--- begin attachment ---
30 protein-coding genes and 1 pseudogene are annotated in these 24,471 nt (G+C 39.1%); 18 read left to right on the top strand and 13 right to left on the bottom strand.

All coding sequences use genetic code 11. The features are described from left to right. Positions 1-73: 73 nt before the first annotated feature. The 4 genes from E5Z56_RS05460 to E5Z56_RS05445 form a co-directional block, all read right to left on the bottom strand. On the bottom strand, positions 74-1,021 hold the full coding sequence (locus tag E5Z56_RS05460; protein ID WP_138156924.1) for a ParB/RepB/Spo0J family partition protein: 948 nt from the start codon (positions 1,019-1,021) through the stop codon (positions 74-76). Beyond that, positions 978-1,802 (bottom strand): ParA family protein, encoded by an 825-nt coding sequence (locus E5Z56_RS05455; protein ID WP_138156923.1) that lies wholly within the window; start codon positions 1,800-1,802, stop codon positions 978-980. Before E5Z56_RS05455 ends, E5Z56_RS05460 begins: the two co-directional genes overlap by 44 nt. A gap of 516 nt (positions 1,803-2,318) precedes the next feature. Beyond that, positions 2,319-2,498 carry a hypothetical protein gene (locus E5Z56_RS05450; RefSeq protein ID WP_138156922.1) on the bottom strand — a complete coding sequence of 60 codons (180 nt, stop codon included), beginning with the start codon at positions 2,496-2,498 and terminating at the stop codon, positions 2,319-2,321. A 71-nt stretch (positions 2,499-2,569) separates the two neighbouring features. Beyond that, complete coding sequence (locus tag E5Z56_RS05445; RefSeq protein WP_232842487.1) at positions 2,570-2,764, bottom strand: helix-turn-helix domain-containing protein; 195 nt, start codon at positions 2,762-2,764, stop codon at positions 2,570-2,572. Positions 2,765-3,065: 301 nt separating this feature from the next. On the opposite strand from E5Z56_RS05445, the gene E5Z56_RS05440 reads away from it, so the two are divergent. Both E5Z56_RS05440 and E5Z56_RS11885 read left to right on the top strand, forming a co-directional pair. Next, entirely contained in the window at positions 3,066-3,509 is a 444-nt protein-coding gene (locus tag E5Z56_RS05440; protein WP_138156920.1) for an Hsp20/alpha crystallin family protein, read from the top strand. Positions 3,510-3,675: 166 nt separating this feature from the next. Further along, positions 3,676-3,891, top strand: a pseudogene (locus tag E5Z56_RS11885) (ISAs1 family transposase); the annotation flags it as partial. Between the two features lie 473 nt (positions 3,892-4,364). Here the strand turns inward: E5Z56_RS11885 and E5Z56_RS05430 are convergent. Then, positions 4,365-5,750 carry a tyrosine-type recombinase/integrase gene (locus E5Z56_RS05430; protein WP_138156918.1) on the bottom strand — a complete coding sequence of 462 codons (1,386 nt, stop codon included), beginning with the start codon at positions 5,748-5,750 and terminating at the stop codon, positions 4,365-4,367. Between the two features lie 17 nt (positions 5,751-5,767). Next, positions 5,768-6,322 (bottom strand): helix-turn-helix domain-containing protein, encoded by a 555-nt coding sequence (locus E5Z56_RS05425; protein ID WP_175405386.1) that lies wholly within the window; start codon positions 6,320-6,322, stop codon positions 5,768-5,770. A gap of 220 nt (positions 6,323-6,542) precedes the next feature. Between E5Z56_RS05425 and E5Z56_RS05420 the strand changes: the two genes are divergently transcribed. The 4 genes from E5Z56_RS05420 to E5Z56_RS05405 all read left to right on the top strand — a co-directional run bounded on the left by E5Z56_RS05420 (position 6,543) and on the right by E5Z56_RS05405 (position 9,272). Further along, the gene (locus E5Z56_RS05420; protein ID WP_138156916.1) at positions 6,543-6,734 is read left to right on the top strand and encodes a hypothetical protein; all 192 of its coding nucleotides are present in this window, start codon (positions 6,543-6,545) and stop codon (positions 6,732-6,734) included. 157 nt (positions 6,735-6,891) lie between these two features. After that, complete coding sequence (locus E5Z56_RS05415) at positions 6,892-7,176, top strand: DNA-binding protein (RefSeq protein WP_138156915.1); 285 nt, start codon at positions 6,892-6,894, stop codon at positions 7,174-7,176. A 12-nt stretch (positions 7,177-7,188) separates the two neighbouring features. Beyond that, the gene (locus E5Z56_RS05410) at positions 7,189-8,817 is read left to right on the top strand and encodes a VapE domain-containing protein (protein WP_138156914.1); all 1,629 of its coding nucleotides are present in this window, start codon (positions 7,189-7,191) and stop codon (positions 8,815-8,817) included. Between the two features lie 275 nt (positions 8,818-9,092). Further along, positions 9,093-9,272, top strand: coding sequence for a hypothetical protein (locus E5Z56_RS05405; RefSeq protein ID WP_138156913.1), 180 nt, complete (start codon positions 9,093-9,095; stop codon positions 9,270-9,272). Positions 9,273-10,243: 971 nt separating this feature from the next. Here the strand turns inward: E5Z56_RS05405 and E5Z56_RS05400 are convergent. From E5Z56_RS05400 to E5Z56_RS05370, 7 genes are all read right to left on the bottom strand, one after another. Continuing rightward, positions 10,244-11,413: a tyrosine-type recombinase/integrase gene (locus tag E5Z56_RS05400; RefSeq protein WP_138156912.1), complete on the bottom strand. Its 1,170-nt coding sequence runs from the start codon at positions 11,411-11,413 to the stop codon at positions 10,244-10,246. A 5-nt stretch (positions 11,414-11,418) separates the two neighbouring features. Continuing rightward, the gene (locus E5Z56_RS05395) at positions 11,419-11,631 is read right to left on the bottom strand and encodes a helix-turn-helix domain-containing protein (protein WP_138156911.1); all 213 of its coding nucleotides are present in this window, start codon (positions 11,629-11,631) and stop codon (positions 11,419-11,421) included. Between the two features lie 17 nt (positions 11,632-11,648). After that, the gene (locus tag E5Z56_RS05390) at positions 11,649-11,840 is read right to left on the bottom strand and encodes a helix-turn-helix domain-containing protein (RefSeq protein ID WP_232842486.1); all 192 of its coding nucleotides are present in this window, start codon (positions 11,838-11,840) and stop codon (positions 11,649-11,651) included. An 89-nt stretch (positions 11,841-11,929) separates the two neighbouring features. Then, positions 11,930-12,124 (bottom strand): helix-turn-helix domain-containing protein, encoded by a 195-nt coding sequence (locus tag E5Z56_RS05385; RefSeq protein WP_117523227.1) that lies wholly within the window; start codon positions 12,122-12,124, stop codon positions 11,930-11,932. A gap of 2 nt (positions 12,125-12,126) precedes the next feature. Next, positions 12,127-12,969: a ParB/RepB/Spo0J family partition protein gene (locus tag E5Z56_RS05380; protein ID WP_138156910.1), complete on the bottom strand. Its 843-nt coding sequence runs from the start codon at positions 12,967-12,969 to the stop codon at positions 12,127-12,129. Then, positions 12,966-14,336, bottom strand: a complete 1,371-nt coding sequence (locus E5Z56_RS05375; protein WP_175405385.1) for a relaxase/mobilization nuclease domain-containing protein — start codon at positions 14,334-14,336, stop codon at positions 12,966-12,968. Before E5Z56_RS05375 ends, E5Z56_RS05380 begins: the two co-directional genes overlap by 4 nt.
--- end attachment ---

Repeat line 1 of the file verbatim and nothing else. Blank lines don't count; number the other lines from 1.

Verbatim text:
30 protein-coding genes and 1 pseudogene are annotated in these 24,471 nt (G+C 39.1%); 18 read left to right on the top strand and 13 right to left on the bottom strand.